The chemical name for hetastarch is hydroxyethyl starch.
The structural formula is as follows:
Amylopectin derivative in which R2, R3, and R6 are H or CH2CH2OH, or R6 is a branching point in the starch polymer connected through a 1-6 linkage to additional alpha-D-glucopyranosyl units.
Hetastarch is an artificial colloid pharmacologically classified as a plasma volume expander; 0.9% Sodium Chloride Injection is a fluid and electrolyte replenisher.
6% Hetastarch in 0.9% Sodium Chloride Injection is a clear, pale yellow to amber solution. Exposure to prolonged adverse storage conditions may result in a change to a turbid deep brown or the formation of a crystalline precipitate. Do not use the solution if these conditions are evident.
The flexible plastic container is fabricated from a specially formulated polyvinylchloride. Water can permeate from inside the container into the overwrap but not in amounts sufficient to affect the solution significantly.
Solutions in contact with the plastic container may leach out certain chemical components from the plastic in very small amounts; however, biological testing was supportive of the safety of the plastic container materials.
Exposure to temperatures above 25°C/77°F during transport and storage will lead to minor losses in moisture content. Higher temperatures lead to greater losses. It is unlikely that these minor losses will lead to clinically significant changes within the expiration period.
The plasma volume expansion produced by 6% Hetastarch in 0.9% Sodium Chloride Injection approximates that of 5% Albumin (Human). Intravenous infusion of 6% Hetastarch in 0.9% Sodium Chloride Injection results in expansion of plasma volume.
6% Hetastarch in 0.9% Sodium Chloride Injection results in expansion of plasma volume that decreases over the succeeding 24 to 36 hours. The degree of plasma volume expansion and improvement in hemodynamic state depend upon the patient's intravascular status.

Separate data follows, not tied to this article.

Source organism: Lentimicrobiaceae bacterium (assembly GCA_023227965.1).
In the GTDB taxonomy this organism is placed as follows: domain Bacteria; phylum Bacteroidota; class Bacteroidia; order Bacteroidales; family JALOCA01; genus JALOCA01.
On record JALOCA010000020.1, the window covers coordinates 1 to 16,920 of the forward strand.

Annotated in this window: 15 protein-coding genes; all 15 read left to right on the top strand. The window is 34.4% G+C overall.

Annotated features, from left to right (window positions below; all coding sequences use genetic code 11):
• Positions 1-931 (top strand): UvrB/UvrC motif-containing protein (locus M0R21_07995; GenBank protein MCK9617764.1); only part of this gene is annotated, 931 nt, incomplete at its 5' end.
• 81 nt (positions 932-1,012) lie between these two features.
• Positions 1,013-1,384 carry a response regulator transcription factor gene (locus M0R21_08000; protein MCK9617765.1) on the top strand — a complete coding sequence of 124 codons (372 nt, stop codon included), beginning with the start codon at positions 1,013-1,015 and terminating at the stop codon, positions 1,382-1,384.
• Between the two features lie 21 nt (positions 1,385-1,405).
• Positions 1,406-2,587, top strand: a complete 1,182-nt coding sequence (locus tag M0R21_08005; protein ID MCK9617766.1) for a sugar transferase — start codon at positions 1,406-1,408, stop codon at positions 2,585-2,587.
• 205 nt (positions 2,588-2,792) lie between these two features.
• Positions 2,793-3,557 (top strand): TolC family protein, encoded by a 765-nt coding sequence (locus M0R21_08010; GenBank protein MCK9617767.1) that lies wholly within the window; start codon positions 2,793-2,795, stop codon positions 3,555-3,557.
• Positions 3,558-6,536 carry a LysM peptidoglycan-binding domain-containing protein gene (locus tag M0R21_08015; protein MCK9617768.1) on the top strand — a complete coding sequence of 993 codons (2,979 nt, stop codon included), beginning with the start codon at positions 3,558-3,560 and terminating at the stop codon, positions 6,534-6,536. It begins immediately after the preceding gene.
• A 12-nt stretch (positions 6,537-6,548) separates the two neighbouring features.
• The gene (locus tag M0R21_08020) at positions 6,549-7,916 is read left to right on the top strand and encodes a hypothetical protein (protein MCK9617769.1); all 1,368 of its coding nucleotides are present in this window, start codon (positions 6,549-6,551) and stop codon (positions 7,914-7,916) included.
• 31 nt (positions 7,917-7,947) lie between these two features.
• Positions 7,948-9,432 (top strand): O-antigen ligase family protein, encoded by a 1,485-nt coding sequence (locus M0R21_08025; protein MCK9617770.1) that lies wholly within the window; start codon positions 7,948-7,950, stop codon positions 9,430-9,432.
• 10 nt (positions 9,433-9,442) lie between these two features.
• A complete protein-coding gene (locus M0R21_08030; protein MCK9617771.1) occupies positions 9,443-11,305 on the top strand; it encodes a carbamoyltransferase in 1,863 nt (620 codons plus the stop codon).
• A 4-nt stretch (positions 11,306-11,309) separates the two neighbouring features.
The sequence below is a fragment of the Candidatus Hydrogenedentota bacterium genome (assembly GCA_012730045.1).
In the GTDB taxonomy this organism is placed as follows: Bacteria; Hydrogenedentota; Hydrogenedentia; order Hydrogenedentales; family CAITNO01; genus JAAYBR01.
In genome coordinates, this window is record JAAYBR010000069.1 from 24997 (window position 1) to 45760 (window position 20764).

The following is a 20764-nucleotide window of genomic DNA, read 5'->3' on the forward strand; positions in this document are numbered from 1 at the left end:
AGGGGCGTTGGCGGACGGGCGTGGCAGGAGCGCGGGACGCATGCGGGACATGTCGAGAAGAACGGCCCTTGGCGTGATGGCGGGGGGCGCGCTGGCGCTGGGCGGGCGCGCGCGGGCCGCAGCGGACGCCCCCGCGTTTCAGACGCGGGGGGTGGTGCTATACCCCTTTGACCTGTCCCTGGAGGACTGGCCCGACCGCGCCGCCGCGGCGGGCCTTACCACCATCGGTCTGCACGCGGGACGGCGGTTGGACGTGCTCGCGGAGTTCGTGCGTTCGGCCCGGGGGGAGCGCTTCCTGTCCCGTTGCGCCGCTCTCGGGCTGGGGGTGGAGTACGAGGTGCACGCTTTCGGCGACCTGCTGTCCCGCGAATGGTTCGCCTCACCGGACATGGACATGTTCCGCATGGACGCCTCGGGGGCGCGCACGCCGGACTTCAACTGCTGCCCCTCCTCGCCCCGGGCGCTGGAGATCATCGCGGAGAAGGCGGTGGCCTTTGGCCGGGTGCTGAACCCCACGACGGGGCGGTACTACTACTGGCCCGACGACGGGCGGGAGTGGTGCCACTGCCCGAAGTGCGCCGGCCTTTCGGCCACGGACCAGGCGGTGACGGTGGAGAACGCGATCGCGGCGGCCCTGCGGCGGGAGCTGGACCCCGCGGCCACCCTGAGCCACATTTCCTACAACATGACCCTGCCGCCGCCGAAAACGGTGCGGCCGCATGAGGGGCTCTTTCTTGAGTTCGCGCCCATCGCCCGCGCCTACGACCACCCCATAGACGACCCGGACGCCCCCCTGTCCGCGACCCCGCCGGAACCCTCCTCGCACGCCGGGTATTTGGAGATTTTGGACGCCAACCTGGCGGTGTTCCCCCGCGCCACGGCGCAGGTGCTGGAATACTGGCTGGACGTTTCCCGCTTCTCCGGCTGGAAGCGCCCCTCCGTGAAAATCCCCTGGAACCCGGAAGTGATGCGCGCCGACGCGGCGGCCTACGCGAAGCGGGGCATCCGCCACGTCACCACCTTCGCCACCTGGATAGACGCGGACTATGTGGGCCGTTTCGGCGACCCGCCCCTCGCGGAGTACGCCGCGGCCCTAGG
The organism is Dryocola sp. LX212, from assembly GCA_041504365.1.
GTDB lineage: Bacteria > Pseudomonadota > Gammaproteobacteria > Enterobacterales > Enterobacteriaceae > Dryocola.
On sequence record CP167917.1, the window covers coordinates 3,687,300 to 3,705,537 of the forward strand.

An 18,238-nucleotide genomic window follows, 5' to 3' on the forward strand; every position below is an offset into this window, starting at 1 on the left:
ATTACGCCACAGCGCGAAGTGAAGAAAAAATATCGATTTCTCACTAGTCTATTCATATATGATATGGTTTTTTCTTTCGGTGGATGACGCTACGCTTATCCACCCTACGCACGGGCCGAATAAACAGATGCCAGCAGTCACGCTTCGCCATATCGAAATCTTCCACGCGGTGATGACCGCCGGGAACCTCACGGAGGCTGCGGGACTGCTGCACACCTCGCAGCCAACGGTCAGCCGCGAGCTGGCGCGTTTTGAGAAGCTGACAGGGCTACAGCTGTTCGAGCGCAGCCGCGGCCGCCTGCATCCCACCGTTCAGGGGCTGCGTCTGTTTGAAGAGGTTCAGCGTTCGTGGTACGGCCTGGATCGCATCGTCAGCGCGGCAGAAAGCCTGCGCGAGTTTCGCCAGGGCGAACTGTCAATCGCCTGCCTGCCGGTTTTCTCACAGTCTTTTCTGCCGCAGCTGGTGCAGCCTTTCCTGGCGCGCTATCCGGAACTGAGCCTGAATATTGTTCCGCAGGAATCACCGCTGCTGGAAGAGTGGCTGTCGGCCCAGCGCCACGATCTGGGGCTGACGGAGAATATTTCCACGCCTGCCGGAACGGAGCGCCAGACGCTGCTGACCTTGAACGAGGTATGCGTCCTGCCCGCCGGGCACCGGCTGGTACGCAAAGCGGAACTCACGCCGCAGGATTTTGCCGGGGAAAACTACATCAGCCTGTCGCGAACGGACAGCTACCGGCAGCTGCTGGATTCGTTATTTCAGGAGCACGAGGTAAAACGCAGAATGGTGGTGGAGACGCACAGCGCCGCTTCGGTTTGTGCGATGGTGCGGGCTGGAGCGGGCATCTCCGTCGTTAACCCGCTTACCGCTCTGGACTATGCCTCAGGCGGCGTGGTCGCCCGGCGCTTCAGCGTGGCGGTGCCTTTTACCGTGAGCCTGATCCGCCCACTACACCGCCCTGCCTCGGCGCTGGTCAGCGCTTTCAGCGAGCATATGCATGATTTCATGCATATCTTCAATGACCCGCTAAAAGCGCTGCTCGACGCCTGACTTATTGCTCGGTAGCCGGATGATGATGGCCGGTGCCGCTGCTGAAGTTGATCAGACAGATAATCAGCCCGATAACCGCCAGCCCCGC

Hetastarch molecules below 50,000 molecular weight are rapidly eliminated by renal excretion. A single dose of approximately 500 mL of 6% Hetastarch in 0.9% Sodium Chloride Injection (approximately 30 g) results in elimination in the urine of approximately 33% of the dose within 24 hours. This is a variable process but generally results in an intravascular hetastarch concentration of less than 10% of the total dose injected by two weeks. A study of the biliary excretion of 6% Hetastarch in 0.9% Sodium Chloride Injection in 10 healthy males accounted for less than 1% of the dose over a 14 day period. The hydroxyethyl group is not cleaved by the body but remains intact and attached to glucose units when excreted. Significant quantities of glucose are not produced as hydroxyethylation prevents complete metabolism of the smaller polymers.
The addition of hetastarch to whole blood increases the erythrocyte sedimentation rate. Therefore, 6% Hetastarch in 0.9% Sodium Chloride Injection is used to improve the efficiency of granulocyte collection by centrifugal means.
Long-term studies of animals have not been performed to evaluate the carcinogenic potential of hetastarch.
6% Hetastarch in 0.9% Sodium Chloride Injection is supplied sterile and nonpyrogenic in 500 mL single-dose flexible plastic containers.
Exposure of pharmaceutical products to heat should be minimized. Avoid excessive heat. Protect from freezing.
Store at 20 to 25°C (68 to 77°F). [See USP Controlled Room Temperature.]
Distributed by Hospira, Inc., Lake Forest, IL 60045 USA